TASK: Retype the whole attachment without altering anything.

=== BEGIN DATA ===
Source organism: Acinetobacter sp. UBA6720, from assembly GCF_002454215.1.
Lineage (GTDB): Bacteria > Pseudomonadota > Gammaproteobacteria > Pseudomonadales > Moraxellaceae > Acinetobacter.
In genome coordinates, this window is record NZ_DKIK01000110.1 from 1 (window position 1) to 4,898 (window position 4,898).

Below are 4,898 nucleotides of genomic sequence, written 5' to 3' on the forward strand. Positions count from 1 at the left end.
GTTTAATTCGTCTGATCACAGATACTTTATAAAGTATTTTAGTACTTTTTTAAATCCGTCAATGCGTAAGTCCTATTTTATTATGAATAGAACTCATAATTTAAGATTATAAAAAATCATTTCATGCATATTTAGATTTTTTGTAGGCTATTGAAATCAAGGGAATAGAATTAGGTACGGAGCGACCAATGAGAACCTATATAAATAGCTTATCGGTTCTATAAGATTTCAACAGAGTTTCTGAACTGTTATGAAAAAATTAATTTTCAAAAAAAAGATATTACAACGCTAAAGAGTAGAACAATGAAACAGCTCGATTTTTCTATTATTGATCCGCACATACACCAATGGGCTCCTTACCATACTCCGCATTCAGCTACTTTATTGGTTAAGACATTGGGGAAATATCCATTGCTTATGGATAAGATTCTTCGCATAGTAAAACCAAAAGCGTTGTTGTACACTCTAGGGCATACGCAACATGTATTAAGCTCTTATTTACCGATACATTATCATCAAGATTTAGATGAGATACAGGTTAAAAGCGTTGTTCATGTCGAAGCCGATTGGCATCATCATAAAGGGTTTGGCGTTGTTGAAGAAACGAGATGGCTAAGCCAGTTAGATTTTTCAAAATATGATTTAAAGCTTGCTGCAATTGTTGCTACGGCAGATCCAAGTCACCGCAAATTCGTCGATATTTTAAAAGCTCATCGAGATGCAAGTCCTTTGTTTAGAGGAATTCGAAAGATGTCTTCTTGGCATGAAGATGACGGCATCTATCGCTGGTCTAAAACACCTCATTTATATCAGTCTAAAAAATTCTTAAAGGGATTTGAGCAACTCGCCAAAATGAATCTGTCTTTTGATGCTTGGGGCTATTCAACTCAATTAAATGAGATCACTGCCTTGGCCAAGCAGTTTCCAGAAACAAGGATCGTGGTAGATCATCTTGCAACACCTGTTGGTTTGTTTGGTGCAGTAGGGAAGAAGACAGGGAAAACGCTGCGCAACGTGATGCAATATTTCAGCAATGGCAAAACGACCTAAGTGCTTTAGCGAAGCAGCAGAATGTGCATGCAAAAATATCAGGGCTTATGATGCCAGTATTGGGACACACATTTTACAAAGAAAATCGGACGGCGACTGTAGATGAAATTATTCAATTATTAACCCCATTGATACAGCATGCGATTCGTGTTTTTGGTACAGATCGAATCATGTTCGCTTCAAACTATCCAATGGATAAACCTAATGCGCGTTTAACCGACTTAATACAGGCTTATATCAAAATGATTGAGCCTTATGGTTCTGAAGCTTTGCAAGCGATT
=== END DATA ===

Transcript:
Source organism: Acinetobacter sp. UBA6720, from assembly GCF_002454215.1.
Lineage (GTDB): Bacteria > Pseudomonadota > Gammaproteobacteria > Pseudomonadales > Moraxellaceae > Acinetobacter.
In genome coordinates, this window is record NZ_DKIK01000110.1 from 1 (window position 1) to 4,898 (window position 4,898).

Below are 4,898 nucleotides of genomic sequence, written 5' to 3' on the forward strand. Positions count from 1 at the left end.
GTTTAATTCGTCTGATCACAGATACTTTATAAAGTATTTTAGTACTTTTTTAAATCCGTCAATGCGTAAGTCCTATTTTATTATGAATAGAACTCATAATTTAAGATTATAAAAAATCATTTCATGCATATTTAGATTTTTTGTAGGCTATTGAAATCAAGGGAATAGAATTAGGTACGGAGCGACCAATGAGAACCTATATAAATAGCTTATCGGTTCTATAAGATTTCAACAGAGTTTCTGAACTGTTATGAAAAAATTAATTTTCAAAAAAAAGATATTACAACGCTAAAGAGTAGAACAATGAAACAGCTCGATTTTTCTATTATTGATCCGCACATACACCAATGGGCTCCTTACCATACTCCGCATTCAGCTACTTTATTGGTTAAGACATTGGGGAAATATCCATTGCTTATGGATAAGATTCTTCGCATAGTAAAACCAAAAGCGTTGTTGTACACTCTAGGGCATACGCAACATGTATTAAGCTCTTATTTACCGATACATTATCATCAAGATTTAGATGAGATACAGGTTAAAAGCGTTGTTCATGTCGAAGCCGATTGGCATCATCATAAAGGGTTTGGCGTTGTTGAAGAAACGAGATGGCTAAGCCAGTTAGATTTTTCAAAATATGATTTAAAGCTTGCTGCAATTGTTGCTACGGCAGATCCAAGTCACCGCAAATTCGTCGATATTTTAAAAGCTCATCGAGATGCAAGTCCTTTGTTTAGAGGAATTCGAAAGATGTCTTCTTGGCATGAAGATGACGGCATCTATCGCTGGTCTAAAACACCTCATTTATATCAGTCTAAAAAATTCTTAAAGGGATTTGAGCAACTCGCCAAAATGAATCTGTCTTTTGATGCTTGGGGCTATTCAACTCAATTAAATGAGATCACTGCCTTGGCCAAGCAGTTTCCAGAAACAAGGATCGTGGTAGATCATCTTGCAACACCTGTTGGTTTGTTTGGTGCAGTAGGGAAGAAGACAGGGAAAACGCTGCGCAACGTGATGCAATATTTCAGCAATGGCAAAACGACCTAAGTGCTTTAGCGAAGCAGCAGAATGTGCATGCAAAAATATCAGGGCTTATGATGCCAGTATTGGGACACACATTTTACAAAGAAAATCGGACGGCGACTGTAGATGAAATTATTCAATTATTAACCCCATTGATACAGCATGCGATTCGTGTTTTTGGTACAGATCGAATCATGTTCGCTTCAAACTATCCAATGGATAAACCTAATGCGCGTTTAACCGACTTAATACAGGCTTATATCAAAATGATTGAGCCTTATGGTTCTGAAGCTTTGCAAGCGATT